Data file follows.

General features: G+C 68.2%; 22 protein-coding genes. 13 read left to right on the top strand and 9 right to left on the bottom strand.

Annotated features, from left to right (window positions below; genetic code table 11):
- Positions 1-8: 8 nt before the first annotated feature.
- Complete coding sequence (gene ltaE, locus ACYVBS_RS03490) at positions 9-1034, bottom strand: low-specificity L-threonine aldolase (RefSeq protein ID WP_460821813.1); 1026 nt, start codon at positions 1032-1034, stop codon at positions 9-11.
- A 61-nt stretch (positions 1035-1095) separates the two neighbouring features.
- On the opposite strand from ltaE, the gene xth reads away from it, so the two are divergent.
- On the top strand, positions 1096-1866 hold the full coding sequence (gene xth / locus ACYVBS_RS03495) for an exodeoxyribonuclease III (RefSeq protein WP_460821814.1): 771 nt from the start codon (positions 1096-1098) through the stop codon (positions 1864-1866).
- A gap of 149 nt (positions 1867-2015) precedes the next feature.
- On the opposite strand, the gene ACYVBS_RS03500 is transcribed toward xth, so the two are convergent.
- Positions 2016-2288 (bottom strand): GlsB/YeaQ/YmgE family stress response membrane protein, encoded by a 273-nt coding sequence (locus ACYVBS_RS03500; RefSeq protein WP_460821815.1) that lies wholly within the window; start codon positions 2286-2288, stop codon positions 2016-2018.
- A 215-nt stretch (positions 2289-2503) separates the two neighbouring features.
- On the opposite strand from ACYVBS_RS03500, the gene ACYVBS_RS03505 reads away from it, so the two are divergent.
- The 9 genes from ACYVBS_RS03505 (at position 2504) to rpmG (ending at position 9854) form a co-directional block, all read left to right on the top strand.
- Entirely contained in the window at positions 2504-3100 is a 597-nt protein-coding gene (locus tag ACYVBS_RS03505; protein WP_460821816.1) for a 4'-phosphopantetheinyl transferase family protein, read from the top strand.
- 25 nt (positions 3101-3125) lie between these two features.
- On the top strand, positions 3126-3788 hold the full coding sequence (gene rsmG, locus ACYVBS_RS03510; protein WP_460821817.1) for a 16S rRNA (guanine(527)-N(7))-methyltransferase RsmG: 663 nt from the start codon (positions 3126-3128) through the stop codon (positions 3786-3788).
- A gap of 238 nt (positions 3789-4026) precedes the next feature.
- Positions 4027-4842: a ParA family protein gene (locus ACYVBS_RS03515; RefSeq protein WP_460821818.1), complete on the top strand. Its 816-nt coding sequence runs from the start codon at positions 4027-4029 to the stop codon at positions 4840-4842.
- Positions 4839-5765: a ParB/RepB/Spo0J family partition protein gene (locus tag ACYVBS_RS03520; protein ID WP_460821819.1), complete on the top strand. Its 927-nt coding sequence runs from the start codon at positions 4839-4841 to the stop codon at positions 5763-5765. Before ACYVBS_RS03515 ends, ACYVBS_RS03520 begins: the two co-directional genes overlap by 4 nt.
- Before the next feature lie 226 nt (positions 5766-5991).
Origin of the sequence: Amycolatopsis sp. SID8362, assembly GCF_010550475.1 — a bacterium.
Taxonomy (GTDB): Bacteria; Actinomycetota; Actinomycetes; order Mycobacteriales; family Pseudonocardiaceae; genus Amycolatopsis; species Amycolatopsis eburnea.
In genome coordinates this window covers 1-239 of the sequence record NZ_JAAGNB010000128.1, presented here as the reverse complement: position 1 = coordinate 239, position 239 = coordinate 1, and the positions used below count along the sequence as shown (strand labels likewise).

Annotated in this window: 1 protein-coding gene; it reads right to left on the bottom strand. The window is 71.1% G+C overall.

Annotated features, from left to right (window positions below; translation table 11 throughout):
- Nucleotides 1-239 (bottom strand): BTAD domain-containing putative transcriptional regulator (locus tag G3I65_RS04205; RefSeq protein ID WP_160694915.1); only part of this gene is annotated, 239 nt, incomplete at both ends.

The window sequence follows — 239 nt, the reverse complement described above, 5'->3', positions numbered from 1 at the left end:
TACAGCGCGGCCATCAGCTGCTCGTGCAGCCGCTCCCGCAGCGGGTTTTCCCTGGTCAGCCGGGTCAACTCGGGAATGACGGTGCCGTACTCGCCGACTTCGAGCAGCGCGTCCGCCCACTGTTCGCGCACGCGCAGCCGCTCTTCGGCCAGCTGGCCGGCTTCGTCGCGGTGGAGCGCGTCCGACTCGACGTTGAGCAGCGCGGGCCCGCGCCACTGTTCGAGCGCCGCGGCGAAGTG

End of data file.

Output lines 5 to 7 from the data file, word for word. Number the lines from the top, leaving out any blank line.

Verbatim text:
- A 61-nt stretch (positions 1035-1095) separates the two neighbouring features.
- On the opposite strand from ltaE, the gene xth reads away from it, so the two are divergent.
- On the top strand, positions 1096-1866 hold the full coding sequence (gene xth / locus ACYVBS_RS03495) for an exodeoxyribonuclease III (RefSeq protein WP_460821814.1): 771 nt from the start codon (positions 1096-1098) through the stop codon (positions 1864-1866).